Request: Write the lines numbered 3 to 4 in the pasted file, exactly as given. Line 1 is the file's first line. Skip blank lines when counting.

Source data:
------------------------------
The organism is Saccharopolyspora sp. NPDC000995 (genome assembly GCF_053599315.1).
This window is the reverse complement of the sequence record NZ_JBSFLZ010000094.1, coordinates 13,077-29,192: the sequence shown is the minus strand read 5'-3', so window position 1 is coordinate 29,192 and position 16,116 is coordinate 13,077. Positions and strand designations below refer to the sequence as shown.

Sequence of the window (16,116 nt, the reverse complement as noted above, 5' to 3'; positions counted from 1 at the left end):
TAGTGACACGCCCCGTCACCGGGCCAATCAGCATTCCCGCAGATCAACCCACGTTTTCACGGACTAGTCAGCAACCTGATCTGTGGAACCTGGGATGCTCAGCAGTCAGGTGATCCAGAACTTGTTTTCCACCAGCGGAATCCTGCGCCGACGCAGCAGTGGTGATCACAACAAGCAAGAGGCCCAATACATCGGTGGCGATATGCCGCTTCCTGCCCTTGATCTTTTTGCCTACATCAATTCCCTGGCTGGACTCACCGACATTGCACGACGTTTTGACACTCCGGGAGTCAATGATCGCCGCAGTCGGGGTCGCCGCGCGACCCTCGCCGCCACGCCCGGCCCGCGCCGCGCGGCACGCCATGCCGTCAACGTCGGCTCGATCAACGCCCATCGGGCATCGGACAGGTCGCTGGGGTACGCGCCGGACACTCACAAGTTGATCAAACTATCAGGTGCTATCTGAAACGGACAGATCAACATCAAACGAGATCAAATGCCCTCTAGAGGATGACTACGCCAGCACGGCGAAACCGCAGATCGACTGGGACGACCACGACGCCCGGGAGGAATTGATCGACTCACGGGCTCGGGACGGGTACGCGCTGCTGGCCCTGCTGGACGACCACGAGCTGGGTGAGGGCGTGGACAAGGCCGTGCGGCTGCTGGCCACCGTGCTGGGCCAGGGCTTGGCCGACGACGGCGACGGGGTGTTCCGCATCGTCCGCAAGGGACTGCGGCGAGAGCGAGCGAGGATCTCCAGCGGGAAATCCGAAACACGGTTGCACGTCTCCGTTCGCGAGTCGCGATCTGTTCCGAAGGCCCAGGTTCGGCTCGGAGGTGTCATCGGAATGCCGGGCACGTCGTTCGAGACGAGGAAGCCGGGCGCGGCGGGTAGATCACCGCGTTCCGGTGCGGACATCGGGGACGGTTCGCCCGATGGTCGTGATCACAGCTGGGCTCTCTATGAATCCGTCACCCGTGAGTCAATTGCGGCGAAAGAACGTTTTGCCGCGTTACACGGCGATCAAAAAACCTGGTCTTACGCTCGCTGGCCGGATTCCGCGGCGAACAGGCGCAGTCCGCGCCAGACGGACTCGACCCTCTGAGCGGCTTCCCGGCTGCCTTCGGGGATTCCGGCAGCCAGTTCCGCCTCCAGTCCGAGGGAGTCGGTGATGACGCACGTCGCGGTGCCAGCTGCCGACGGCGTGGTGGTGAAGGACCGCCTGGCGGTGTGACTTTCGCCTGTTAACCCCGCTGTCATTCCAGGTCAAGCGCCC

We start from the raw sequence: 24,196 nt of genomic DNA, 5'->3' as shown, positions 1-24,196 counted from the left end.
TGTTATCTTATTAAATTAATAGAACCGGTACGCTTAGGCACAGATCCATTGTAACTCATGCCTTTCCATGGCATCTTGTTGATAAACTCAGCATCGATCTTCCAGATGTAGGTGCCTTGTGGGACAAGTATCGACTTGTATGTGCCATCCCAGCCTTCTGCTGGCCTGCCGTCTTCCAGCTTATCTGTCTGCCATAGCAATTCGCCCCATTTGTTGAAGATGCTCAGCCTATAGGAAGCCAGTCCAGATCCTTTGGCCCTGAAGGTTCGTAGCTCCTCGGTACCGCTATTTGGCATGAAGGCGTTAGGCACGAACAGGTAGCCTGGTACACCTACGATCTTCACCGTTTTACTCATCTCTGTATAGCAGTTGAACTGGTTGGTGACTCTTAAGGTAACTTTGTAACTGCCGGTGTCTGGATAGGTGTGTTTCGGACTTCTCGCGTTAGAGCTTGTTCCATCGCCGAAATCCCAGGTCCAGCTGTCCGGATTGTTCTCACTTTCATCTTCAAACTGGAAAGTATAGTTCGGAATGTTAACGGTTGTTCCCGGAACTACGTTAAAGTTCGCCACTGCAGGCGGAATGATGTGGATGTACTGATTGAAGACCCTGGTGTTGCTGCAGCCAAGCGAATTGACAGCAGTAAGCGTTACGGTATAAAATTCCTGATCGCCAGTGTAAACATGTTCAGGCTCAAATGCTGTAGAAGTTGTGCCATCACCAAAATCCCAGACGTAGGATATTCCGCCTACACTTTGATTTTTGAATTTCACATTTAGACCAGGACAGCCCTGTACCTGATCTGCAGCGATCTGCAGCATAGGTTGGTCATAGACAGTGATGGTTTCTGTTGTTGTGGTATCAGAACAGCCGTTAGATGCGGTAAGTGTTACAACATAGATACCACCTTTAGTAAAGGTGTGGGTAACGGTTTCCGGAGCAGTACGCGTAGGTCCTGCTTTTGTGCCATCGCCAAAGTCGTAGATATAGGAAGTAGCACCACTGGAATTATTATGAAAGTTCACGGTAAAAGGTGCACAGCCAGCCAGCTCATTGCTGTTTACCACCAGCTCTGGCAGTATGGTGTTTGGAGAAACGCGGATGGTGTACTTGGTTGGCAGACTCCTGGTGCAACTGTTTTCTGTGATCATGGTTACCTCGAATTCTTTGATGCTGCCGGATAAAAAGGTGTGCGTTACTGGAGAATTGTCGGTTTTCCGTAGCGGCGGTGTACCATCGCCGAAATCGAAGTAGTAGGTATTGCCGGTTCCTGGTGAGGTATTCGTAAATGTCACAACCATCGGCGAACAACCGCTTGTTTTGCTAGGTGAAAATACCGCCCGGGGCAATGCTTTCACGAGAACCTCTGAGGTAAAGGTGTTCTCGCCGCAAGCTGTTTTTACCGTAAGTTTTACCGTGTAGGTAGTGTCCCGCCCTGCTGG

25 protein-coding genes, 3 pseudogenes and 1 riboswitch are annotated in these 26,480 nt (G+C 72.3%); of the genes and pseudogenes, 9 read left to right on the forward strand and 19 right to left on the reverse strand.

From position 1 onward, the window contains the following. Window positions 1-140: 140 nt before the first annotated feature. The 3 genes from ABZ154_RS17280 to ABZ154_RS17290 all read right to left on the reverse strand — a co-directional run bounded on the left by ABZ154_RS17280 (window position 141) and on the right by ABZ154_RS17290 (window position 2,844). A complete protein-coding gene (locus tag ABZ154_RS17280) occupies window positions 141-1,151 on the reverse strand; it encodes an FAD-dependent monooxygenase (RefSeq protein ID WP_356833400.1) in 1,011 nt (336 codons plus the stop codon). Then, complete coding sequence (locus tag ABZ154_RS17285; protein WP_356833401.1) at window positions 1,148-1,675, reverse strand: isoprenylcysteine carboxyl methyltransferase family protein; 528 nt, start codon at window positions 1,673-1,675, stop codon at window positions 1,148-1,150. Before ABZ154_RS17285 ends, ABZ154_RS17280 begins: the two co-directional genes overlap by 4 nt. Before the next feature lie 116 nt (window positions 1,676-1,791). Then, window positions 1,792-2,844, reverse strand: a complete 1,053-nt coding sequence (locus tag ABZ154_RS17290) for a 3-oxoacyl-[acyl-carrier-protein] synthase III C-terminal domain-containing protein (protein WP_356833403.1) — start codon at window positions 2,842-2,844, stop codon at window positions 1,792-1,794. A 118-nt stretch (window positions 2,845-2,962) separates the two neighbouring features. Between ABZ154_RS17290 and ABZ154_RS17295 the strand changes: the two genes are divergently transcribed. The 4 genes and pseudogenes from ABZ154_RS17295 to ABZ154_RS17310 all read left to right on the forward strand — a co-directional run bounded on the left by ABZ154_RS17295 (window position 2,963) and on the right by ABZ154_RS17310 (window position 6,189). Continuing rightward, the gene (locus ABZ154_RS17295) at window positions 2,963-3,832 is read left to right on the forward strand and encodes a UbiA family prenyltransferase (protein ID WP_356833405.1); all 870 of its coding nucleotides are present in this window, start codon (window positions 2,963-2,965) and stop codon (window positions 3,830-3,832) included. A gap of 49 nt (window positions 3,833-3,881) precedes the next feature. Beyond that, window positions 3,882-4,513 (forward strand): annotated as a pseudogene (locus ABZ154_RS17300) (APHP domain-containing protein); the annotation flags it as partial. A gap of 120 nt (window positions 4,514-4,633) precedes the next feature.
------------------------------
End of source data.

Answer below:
Sequence of the window (16,116 nt, the reverse complement as noted above, 5' to 3'; positions counted from 1 at the left end):
TAGTGACACGCCCCGTCACCGGGCCAATCAGCATTCCCGCAGATCAACCCACGTTTTCACGGACTAGTCAGCAACCTGATCTGTGGAACCTGGGATGCTCAGCAGTCAGGTGATCCAGAACTTGTTTTCCACCAGCGGAATCCTGCGCCGACGCAGCAGTGGTGATCACAACAAGCAAGAGGCCCAATACATCGGTGGCGATATGCCGCTTCCTGCCCTTGATCTTTTTGCCTACATCAATTCCCTGGCTGGACTCACCGACATTGCACGACGTTTTGACACTCCGGGAGTCAATGATCGCCGCAGTCGGGGTCGCCGCGCGACCCTCGCCGCCACGCCCGGCCCGCGCCGCGCGGCACGCCATGCCGTCAACGTCGGCTCGATCAACGCCCATCGGGCATCGGACAGGTCGCTGGGGTACGCGCCGGACACTCACAAGTTGATCAAACTATCAGGTGCTATCTGAAACGGACAGATCAACATCAAACGAGATCAAATGCCCTCTAGAGGATGACTACGCCAGCACGGCGAAACCGCAGATCGACTGGGACGACCACGACGCCCGGGAGGAATTGATCGACTCACGGGCTCGGGACGGGTACGCGCTGCTGGCCCTGCTGGACGACCACGAGCTGGGTGAGGGCGTGGACAAGGCCGTGCGGCTGCTGGCCACCGTGCTGGGCCAGGGCTTGGCCGACGACGGCGACGGGGTGTTCCGCATCGTCCGCAAGGGACTGCGGCGAGAGCGAGCGAGGATCTCCAGCGGGAAATCCGAAACACGGTTGCACGTCTCCGTTCGCGAGTCGCGATCTGTTCCGAAGGCCCAGGTTCGGCTCGGAGGTGTCATCGGAATGCCGGGCACGTCGTTCGAGACGAGGAAGCCGGGCGCGGCGGGTAGATCACCGCGTTCCGGTGCGGACATCGGGGACGGTTCGCCCGATGGTCGTGATCACAGCTGGGCTCTCTATGAATCCGTCACCCGTGAGTCAATTGCGGCGAAAGAACGTTTTGCCGCGTTACACGGCGATCAAAAAACCTGGTCTTACGCTCGCTGGCCGGATTCCGCGGCGAACAGGCGCAGTCCGCGCCAGACGGACTCGACCCTCTGAGCGGCTTCCCGGCTGCCTTCGGGGATTCCGGCAGCCAGTTCCGCCTCCAGTCCGAGGGAGTCGGTGATGACGCACGTCGCGGTGCCAGCTGCCGACGGCGTGGTGGTGAAGGACCGCCTGGCGGTGTGACTTTCGCCTGTTAACCCCGCTGTCATTCCAGGTCAAGCGCCC